House of Representatives Speech- Economy Debate

It is clear to everyone in this House, to every Australian family and to every Australian business that we face extraordinary economic circumstances. Globally, we are experiencing the worst recession since the Great Depression: the world economy is expected to contract by 1.3 per cent; other advanced economies are in deep recession. In Australia, the early and decisive action that was taken by the government has helped stave off technical recession. Fortunately, our economy has been more resilient and better equipped to withstand the global downturn. We are now the fastest growing economy in the OECD and we are the only major economy to have avoided recession.

It is clear to everyone in this House, to every Australian family and to every Australian business that we face extraordinary economic circumstances. Globally, we are experiencing the worst recession since the Great Depression: the world economy is expected to contract by 1.3 per cent; other advanced economies are in deep recession. In Australia, the early and decisive action that was taken by the government has helped stave off technical recession. Fortunately, our economy has been more resilient and better equipped to withstand the global downturn. We are now the fastest growing economy in the OECD and we are the only major economy to have avoided recession.

In our local community, there are many companies who are aiming not simply to survive the global recession but to continue to grow their businesses and to keep creating local jobs. They are doing this through innovation, through increased use of technology and through their response to shifting demand and the changing imperatives of our economy and our environment. I am proud to say that, in south-east Melbourne, the Rudd government’s response has been both timely and effective. We have been working hard to support businesses and jobs through this period.

The government’s Climate Ready Program will invest $75 million to support research and development, proof of concept and early-stage commercialisation to develop solutions to climate change challenges. Local projects in our community are demonstrating that this funding does not just protect our environment; it supports local Australian jobs. Over the past few months, two local companies, Clean TeQ and Frontline Australasia, have won funding from the Climate Ready Program. I had the opportunity to visit Clean TeQ’s factory to see for myself how this funding—in the case of Clean TeQ, almost $1 million—will help not only their business but our environment and local employment as well.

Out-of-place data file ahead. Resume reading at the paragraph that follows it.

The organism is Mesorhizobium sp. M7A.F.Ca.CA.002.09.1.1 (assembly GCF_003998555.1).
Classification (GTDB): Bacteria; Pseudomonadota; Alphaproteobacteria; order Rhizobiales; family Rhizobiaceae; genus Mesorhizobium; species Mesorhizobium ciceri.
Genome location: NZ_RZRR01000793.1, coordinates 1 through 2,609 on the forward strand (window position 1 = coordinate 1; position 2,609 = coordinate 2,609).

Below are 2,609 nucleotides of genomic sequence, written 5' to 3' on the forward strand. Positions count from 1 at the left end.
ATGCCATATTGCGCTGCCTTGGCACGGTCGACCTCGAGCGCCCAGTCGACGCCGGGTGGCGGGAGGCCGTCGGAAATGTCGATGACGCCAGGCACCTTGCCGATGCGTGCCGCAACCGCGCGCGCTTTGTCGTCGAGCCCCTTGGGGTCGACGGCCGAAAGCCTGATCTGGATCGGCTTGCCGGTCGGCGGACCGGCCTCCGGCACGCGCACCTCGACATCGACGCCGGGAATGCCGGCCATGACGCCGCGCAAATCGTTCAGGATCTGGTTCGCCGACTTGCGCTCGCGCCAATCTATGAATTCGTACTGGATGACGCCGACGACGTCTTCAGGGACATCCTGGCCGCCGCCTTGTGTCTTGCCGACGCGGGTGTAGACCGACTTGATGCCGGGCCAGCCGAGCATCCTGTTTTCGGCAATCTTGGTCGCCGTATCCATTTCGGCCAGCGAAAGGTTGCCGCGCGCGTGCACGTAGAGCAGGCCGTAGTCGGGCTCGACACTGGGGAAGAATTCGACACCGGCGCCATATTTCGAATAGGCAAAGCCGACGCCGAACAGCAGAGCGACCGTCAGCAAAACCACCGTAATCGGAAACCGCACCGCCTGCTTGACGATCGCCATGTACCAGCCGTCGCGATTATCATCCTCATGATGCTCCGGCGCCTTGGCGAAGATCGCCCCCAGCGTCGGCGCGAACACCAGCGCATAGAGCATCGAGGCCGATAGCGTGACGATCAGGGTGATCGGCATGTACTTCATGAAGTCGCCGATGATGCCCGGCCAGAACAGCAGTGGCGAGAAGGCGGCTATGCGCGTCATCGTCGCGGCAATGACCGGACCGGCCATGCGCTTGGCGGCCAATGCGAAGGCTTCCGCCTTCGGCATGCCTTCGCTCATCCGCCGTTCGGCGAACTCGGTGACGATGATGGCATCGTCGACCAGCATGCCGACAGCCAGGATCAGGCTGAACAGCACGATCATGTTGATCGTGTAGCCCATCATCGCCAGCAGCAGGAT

Clean TeQ is a mining services and environmental solutions company that develops and commercialises sustainable technologies, and it does so with a focus on properly utilising natural resources. Greg Toll, the chief executive officer of Clean TeQ, showed me around the company’s factory and explained how government funding will assist in the development trials of a pretreatment process that will separate waste from water, with no sediment. This means they will be able to trial pretreatment technologies that will provide the desalination process of separating waste from water in a safe and environmentally friendly manner. Clean TeQ has almost doubled its staff, from 17 to 30, in the past 18 months, and this federal government funding has put the company in a position to hire more engineers to undertake this project. It is an example of a local Australian company being innovative and taking on the world.

So too is Bangholme based Frontline Australasia, who manufacture and supply precision components and assemblies to organisations such as Holden, Ford, Tenix, Boeing and the Royal Australian Navy. In a world first, Frontline Australasia is working with the CSIRO to develop a continuous cold-spray pilot plant for the production of seamless titanium alloy tubing and pipe. They are undertaking this project with support from the federal government of $1.2 million. The cold-spray process uses a high-pressure and high-velocity gas to make titanium powder into seamless titanium pipe. The process reduces the energy usage compared to conventional commercial manufacturing technology by around 30 per cent, which could save thousands of tonnes of greenhouse gases each year.

Another local success story is Roshan Textiles, run by Roshan Gunawardana and his family, which received a $42,000 federal government grant under the Textiles, Clothing and Footwear Small Business Program. This will allow the company to implement a new ordering system via the internet to make it easier for their customers to make and track their orders. With customers across Australia as well as in New Zealand and China, Roshan believes that this new online system will improve administrative efficiency, allowing his staff to spend more time on the shop floor. The issue with the textile industry at present is not simply price but also capacity. Roshan is planning to build a new factory building on his existing site in Dandenong South, and that is why this grant will assist to free up resources to increase production.

The Rudd government is committed to providing small and medium businesses with the support that they need to keep supporting Australian jobs. We know some businesses are doing it tough which is why the government has given small businesses access to an additional 50 per cent tax deduction for plant and equipment purchased before the end of this year which is installed before the end of next year. I know that car dealerships in my electorate were extremely pleased with the Rudd government’s decision to give a tax break to businesses to buy new cars. It saw a jump in new car sales to businesses of 12 per cent compared to June 2008, bucking the trend of declining car sales across the board.